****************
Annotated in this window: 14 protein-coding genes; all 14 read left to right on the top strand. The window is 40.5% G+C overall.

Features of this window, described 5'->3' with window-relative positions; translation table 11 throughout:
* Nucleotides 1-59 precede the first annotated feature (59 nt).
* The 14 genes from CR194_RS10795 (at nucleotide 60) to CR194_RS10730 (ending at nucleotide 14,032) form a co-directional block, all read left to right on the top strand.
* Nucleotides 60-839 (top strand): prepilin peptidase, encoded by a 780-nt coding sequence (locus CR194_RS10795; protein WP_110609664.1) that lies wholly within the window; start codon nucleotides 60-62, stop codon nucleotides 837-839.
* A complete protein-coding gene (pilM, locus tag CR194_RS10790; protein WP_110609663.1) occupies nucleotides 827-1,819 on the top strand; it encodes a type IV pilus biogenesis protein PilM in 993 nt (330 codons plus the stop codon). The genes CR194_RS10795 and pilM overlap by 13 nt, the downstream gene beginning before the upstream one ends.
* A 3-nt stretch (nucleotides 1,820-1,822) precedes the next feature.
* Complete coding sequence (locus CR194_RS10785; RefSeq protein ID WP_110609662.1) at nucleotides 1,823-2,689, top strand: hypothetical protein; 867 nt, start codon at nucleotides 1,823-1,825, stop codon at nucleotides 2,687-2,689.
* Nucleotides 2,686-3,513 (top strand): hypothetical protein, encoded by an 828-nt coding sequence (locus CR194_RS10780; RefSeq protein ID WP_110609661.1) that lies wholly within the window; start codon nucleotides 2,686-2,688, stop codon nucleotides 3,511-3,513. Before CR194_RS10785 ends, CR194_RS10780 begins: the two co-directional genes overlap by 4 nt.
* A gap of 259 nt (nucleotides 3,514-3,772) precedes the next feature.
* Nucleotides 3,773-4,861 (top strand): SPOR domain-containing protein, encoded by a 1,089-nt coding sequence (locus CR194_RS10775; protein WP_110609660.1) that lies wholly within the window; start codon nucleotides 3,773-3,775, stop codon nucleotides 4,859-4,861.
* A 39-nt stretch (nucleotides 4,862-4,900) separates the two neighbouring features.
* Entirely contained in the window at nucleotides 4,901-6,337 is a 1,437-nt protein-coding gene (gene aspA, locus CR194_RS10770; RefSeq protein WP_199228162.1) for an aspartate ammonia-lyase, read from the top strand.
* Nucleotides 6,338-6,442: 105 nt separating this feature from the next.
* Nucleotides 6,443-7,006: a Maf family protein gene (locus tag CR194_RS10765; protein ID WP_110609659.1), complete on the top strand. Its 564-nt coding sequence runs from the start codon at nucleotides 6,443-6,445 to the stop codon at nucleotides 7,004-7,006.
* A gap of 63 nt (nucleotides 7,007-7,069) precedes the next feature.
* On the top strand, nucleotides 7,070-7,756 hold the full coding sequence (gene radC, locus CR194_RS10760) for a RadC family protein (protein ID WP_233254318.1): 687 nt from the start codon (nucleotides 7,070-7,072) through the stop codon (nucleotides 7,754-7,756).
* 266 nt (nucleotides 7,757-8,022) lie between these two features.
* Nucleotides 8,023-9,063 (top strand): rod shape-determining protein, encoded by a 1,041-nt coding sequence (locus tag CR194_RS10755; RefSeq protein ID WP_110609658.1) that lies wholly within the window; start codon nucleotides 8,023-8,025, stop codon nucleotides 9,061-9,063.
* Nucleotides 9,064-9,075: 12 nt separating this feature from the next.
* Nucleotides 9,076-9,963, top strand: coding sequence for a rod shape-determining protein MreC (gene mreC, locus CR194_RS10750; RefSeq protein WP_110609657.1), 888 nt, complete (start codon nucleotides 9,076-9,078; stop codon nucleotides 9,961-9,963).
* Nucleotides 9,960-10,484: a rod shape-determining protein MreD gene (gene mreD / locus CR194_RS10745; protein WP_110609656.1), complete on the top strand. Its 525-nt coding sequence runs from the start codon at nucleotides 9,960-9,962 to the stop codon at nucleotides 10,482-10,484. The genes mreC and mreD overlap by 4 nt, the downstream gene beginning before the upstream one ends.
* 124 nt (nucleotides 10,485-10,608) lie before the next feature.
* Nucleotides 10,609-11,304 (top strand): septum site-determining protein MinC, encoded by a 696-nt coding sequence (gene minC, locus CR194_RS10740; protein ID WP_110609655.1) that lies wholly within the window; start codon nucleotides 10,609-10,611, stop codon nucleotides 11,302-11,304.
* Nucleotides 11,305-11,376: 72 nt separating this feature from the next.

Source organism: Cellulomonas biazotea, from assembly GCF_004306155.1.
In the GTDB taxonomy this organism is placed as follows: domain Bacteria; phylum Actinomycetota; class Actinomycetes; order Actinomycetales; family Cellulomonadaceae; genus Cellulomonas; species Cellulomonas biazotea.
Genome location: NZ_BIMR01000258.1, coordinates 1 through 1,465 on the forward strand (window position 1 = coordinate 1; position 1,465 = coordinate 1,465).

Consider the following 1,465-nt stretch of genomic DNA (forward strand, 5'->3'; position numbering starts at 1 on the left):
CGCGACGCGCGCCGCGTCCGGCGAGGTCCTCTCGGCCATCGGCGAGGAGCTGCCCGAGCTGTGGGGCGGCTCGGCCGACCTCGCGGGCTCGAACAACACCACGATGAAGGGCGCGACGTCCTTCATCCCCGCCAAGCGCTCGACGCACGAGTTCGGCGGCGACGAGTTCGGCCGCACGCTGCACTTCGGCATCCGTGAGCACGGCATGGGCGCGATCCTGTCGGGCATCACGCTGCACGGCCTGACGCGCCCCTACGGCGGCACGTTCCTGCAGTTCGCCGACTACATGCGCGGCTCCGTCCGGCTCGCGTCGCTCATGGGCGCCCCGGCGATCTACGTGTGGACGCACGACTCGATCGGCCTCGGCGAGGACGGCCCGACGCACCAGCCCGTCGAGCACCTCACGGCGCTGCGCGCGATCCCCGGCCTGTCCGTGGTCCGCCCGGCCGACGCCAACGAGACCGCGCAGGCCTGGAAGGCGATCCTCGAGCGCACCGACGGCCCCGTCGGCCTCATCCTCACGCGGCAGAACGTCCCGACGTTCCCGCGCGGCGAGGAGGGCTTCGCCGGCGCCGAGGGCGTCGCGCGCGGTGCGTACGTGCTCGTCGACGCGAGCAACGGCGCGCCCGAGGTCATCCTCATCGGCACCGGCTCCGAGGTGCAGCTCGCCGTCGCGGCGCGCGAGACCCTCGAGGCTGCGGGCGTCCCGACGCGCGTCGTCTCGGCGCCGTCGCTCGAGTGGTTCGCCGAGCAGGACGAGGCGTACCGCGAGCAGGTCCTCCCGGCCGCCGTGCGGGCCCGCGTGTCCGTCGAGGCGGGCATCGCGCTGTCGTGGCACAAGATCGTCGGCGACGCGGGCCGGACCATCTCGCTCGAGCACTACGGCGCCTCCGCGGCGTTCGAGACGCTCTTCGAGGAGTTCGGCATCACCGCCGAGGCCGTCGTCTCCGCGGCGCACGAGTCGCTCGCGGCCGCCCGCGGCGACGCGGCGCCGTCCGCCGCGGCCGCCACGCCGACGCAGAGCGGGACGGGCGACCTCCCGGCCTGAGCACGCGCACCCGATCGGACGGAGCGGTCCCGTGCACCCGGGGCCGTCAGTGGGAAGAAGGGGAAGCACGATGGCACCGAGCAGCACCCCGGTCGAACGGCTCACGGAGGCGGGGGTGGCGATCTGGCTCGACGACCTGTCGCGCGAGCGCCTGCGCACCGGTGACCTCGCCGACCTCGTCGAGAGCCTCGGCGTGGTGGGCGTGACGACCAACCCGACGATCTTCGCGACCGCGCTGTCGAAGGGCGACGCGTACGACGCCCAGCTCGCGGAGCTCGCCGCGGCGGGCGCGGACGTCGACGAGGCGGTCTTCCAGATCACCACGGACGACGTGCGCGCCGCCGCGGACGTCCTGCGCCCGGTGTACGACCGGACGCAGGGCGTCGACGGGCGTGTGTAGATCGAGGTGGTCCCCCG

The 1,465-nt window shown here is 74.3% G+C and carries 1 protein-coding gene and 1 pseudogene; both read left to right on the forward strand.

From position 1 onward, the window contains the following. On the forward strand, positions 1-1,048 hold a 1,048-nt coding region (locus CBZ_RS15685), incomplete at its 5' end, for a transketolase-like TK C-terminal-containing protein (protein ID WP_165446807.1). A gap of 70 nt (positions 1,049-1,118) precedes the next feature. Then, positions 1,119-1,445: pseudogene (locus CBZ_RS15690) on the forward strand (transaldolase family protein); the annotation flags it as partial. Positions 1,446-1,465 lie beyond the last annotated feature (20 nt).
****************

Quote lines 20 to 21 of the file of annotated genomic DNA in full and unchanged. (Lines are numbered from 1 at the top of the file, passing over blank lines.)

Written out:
* Nucleotides 9,064-9,075: 12 nt separating this feature from the next.
* Nucleotides 9,076-9,963, top strand: coding sequence for a rod shape-determining protein MreC (gene mreC, locus CR194_RS10750; RefSeq protein WP_110609657.1), 888 nt, complete (start codon nucleotides 9,076-9,078; stop codon nucleotides 9,961-9,963).